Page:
Local Govt | National News Video | Parliament Headlines | Politics Headlines | Search

 


Transport Agency avoids significant closure of Motu Bridge

14 March 2014

Transport Agency finds way to avoid significant closure of Motu Bridge on SH2

The NZ Transport Agency says a significant closure of the Motu Bridge between Gisborne and Opotiki on State Highway 2 early next month has been avoided thanks to a system that will enable them to undertake strengthening and maintenance work on the one lane bridge, while keeping it open to traffic.

Transport Agency’s Highways Manager, Chuck Dowdell says a long term closure of the bridge was on the cards, which would have caused significant issues for transport operators, residents and visitors.

“We were looking at a couple of three day closures over a span of two weeks. Thankfully our contractor has come up with a jacking system which allows us to keep the bridge open with only some short delays expected,” says Mr Dowdell.

He says the short delays of no more than 1 hour are expected to occur on four days in April to allow the contractor to jack the bridge.

“The exact days of the short closures will be communicated to the public closer to the time, as it will depend on the progress contractors make throughout the work.”

From 17 March signs will go up to provide advance warning of this work starting in April. Initially the site will be under speed restriction as workers prepare the bridge and drivers are asked to please slow down when going over the bridge.

Mr Dowdell says the Transport Agency are grateful to the public for their patience while this important work is underway.

This work is expected to be completed by the end of April says Mr Dowdell.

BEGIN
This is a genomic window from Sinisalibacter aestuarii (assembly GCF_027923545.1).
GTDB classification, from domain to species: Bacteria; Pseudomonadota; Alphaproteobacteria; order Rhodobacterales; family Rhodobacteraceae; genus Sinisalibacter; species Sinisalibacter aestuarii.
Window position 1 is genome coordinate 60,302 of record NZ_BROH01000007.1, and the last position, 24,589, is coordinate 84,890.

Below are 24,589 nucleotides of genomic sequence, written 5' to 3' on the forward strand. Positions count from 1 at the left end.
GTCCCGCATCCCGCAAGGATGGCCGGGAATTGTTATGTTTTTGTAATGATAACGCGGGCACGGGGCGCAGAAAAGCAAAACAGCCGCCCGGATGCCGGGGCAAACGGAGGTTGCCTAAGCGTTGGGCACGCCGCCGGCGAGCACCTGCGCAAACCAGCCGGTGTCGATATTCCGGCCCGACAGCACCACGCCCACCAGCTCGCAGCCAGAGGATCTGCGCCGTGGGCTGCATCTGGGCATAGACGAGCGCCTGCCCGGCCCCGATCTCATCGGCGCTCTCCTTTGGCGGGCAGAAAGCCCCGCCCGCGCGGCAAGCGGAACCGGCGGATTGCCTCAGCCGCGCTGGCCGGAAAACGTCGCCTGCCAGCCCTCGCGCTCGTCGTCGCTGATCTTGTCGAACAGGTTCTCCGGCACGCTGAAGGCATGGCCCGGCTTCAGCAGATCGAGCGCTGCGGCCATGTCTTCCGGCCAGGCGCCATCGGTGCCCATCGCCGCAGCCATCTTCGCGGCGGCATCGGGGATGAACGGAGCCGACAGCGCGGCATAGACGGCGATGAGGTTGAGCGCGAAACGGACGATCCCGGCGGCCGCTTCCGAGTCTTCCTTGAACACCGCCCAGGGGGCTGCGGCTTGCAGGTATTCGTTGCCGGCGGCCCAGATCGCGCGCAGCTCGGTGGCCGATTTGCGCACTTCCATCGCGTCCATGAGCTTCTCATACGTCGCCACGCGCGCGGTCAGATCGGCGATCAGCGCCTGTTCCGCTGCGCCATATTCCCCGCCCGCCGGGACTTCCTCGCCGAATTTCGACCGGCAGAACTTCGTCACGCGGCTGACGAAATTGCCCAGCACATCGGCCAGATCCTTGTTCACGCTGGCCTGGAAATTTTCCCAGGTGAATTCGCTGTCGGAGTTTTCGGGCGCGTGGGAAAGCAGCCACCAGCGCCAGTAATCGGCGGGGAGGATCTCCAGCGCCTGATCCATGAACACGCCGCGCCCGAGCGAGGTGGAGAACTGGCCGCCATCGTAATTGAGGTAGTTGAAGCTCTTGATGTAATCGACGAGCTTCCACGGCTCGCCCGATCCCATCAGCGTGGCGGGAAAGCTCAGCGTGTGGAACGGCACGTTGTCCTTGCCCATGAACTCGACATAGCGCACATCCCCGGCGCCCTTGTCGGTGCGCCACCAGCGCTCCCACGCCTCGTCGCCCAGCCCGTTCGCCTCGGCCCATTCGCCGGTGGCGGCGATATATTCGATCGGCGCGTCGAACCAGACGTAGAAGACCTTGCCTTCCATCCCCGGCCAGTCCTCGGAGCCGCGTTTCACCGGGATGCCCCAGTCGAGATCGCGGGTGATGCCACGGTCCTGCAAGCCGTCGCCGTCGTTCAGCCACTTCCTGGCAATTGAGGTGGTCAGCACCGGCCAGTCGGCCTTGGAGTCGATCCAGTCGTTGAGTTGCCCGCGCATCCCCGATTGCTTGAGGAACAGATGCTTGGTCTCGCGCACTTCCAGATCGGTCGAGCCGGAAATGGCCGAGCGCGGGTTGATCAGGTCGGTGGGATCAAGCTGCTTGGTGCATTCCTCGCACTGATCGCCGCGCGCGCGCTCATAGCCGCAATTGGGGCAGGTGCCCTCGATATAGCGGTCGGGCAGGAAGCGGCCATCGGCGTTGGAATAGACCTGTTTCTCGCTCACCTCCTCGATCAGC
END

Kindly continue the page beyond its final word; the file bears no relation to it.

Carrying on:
He says this work forms part of a national programme by the Transport Agency aimed at opening up this section of State Highway 2 as a 50 Max route between Gisborne and Opotiki.

“50 Max vehicles enable more freight to be carried per trip, therefore reducing the number of trips needed, which improves productivity and increases freight volumes. The reduction in travel offers significant commercial advantages – including lower vehicle operating costs, driver hours and fuel – as well as safety benefits from the reduced crash risk that fewer truck trips provide.”

ENDS

© Scoop Media

 
 
 
 
 
Parliament Headlines | Politics Headlines | Regional Headlines

 

Breed Laws Don’t Work: Vets On New National Dog Control Plan

It is pleasing therefore to see Louise Upston Associate Minister for Local Government calling for a comprehensive solution... However, relying on breed specific laws to manage dog aggression will not work. More>>

ALSO:

Corrections Corrected: Supreme Court Rules On Release Dates

Corrections has always followed the lawful rulings of the Court in its calculation of sentence release dates. On four previous occasions, the Court of Appeal had upheld Corrections’ practices in calculating pre-sentence detention. More>>

ALSO:

Not Waiting On Select Committee: Green Party Releases Medically-Assisted Dying Policy

“Adults with a terminal illness should have the right to choose a medically assisted death,” Green Party health spokesperson Kevin Hague said. “The Green Party does not support extending assisted dying to people who aren't terminally ill because we can’t be confident that this won't further marginalise the lives of people with disabilities." More>>

ALSO:

General Election Review: Changes To Electoral Act Introduced

More effective systems in polling places and earlier counting of advanced votes are on their way through proposed changes to our electoral laws, Justice Minister Amy Adams says. More>>

Gordon Campbell: On Our Posturing At The UN

In New York, Key basically took an old May 2 Washington Post article written by Barack Obama, recycled it back to the Americans, and still scored headlines here at home… We’ve had a double serving of this kind of comfort food. More>>

ALSO:

Treaty Settlements: Bills Delayed As NZ First Pulls Support

Ngāruahine, Te Atiawa and Taranaki are reeling today as they learnt that the third and final readings of each Iwi’s Historical Treaty Settlement Bills scheduled for this Friday, have been put in jeopardy by the actions of NZ First. More>>

ALSO:

Gordon Campbell: On The Damage De-Regulation Is Doing To Fisheries And Education, Plus Kate Tempest

Our faith in the benign workings of the market – and of the light-handed regulation that goes with it – has had a body count. Back in 1992, the free market friendly Health Safety and Employment Act gutted the labour inspectorate and turned forestry, mining and other workplace sites into death traps, long before the Pike River disaster. More>>

Get More From Scoop

 

LATEST HEADLINES

 
 
 
 
 
 
 
 
 
Regional
Search Scoop  
 
 
Powered by Vodafone
NZ independent news